Big Data = Big Spending

by Leonardo S
The article I chose for this week is titled “Big Data Drives Big IT Spending” by Kevin Fogarty. As you may have already guessed, the focus of the article is about the predicted amount of spending needed to keep up with the demands of big data. According to a Gartner study, half of all IT resources well be spent in order to update or create complex infrastructures. The report predicts that worldwide IT spending will total up to $28 billion in 2012 and up to $34 billion in 2013. This spending will cover the adding of more storage, new databases, and new servers. The article also talks about a different study that comes from IBM and the University of Oxford. Their reports are that much of current IT spending is focused on obtaining and analyzing data from a variety of sources. Both studies ultimately come to the same conclusion, that big data requires big spending.


Making sure that your infrastructures are up to date is definitely an important task for all businesses. This process involves looking at your current structure and deciding whether or not a change has to be made. This is related to the topic which we went over last week. Much the money being spent on big data will probably be used to update database structures. The relationships of the large of amount of entities these businesses possess will constantly have to be updated as they gather and analyze more and more data.


I enjoyed reading this article about the study. It helps bring to light how important big data is to organizations. This article, as well as the other posts I’ve made about IBM, show that businesses are willing to invest a ton of money in making sure they have an updated infrastructure for their database model.


Kevin Fogarty. (2012). Big Data Drives Big IT Spending. Available: Last accessed October 21, 2012.

3 thoughts on “Big Data = Big Spending

  • October 21, 2012 at 10:20 pm

    I found this article very interesting. I personally feel that business should spend less money on trying to store more and more data and should instead spend some of it on analyzing if all this data they are keeping is even worth anything. Creating more and more space is not fixing the problem but is essentially just putting a band aid on a big wound. Thanks for the share!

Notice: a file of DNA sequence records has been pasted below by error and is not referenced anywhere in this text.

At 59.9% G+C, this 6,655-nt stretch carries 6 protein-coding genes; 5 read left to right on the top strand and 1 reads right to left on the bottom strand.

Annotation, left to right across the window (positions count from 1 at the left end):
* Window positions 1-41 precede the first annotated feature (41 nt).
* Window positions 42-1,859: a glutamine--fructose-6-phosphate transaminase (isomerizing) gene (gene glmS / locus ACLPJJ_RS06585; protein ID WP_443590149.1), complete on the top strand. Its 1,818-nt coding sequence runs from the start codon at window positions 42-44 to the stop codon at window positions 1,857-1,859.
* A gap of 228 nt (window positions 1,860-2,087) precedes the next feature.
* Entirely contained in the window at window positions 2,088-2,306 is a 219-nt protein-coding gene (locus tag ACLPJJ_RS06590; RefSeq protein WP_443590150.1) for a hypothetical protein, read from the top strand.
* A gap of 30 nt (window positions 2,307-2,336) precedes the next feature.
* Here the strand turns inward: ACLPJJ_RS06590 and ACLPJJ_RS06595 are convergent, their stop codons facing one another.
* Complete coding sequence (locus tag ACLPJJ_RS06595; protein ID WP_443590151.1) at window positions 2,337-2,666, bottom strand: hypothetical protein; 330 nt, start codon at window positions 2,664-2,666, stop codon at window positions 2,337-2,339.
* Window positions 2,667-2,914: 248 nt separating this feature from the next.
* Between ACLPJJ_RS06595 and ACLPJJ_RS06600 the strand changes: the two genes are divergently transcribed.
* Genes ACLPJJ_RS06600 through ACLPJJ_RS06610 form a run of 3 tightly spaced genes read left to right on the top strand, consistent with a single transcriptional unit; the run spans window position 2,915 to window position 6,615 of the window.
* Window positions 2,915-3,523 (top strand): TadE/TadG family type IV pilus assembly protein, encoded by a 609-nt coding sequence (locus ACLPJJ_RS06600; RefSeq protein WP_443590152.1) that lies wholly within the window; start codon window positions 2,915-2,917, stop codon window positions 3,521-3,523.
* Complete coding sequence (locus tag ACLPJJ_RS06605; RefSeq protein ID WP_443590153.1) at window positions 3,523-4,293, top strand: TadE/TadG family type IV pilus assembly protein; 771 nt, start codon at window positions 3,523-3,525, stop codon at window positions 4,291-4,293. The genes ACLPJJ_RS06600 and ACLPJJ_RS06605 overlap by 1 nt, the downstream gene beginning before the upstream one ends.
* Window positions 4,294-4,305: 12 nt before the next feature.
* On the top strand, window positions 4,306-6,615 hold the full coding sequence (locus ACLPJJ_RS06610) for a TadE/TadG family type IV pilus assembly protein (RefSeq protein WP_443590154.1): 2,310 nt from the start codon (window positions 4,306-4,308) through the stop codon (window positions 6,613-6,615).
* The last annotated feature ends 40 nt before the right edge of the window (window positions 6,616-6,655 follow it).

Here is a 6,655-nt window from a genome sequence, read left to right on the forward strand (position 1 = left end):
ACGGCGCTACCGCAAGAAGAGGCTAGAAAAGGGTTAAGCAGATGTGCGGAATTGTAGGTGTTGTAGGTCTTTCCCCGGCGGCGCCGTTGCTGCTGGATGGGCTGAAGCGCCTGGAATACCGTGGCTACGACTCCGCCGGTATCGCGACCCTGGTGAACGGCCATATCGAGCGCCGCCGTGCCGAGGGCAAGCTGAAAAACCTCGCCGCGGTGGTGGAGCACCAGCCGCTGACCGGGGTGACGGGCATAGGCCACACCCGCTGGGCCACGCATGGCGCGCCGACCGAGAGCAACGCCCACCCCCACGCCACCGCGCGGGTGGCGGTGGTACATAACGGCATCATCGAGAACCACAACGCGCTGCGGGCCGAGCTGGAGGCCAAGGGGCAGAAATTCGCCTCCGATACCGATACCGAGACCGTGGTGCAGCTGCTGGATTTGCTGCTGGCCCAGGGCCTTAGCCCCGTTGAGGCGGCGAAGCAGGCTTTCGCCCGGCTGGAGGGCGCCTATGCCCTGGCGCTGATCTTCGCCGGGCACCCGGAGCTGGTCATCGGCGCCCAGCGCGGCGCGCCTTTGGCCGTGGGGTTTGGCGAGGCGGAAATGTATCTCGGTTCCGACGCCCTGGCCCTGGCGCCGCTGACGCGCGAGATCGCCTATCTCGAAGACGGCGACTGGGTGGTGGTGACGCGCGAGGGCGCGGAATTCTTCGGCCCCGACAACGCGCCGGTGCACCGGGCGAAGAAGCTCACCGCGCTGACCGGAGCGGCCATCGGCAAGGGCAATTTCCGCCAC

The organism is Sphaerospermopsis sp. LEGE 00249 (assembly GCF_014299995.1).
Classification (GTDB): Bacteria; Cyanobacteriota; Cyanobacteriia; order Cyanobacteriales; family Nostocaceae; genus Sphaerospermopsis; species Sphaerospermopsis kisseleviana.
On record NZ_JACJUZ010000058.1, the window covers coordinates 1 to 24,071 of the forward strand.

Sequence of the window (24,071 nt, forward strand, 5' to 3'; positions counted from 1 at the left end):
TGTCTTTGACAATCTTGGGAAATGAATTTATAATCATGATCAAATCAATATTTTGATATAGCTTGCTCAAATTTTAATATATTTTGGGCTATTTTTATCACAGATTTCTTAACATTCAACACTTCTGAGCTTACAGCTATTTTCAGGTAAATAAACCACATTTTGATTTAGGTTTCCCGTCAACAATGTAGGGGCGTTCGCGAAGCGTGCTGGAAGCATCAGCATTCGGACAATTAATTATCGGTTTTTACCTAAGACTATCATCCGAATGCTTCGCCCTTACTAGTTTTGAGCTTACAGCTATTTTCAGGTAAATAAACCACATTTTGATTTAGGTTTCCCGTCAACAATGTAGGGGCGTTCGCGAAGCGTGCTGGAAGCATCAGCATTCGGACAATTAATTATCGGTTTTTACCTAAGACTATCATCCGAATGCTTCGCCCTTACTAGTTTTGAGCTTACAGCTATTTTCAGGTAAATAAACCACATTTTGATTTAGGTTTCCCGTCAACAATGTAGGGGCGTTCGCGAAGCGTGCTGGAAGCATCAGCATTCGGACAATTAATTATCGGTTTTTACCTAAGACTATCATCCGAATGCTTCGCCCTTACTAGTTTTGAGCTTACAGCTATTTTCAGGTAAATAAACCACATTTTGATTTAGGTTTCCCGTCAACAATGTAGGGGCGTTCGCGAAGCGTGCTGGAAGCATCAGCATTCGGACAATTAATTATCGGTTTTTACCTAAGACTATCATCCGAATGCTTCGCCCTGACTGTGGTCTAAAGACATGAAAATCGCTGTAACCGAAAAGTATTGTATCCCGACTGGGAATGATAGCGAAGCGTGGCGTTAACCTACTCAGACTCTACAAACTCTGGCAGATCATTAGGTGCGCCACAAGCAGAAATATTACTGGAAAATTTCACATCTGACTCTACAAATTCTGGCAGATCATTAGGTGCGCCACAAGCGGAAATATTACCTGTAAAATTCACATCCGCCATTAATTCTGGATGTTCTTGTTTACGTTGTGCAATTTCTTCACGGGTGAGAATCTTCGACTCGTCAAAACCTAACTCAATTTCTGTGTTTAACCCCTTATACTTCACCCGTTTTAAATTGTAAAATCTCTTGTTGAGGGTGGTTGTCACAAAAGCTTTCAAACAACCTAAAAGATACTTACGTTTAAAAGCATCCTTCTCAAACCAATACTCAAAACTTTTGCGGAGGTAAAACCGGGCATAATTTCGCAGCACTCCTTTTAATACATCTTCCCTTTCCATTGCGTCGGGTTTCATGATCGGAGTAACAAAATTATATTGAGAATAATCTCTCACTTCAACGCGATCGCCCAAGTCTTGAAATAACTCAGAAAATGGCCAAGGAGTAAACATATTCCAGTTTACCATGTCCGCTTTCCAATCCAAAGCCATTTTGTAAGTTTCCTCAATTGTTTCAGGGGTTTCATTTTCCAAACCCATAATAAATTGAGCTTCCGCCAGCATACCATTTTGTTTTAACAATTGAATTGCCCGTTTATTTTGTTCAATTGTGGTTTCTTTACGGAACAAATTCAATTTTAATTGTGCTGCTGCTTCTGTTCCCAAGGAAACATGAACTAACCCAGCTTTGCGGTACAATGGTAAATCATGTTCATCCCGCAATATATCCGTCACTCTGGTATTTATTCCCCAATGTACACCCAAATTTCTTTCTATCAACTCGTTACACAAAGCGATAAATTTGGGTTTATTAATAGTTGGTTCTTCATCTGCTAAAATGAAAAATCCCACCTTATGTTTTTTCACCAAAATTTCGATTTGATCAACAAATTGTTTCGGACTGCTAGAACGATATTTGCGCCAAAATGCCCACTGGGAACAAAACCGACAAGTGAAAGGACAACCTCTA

• October 22, 2012 at 1:07 am

    It is very unfortunate that these types of technology can cost more than a luxury car, but at the same time they provide much benefits to both the end users and the corporation. One needs the people with the knowledge to design and implement such a system, the equipment, and lastly the software which can cost over tens of thousands of dollars. At the place I work at, we are implementing a mobile management solution to better manage the hundreds iPads we have and as a result of such luxury, the software itself costs over $40,000, excluding the expertise to install and implement solution.

  • October 22, 2012 at 11:55 am

    Interesting article. I love your speculation about big data = big spending but I have to disagree with that statement. Out of the research I’ve done as per this class, big data is becoming a lot more affordable to consumers through the use of what we call “The Cloud”. I think the reason why it seems that there is more spending involved is because 1. the bigger companies who use Big Data spend a lot of money on storage and 2. the clouds is becoming more popular, therefor there are smaller costs that add up to look big from different companies

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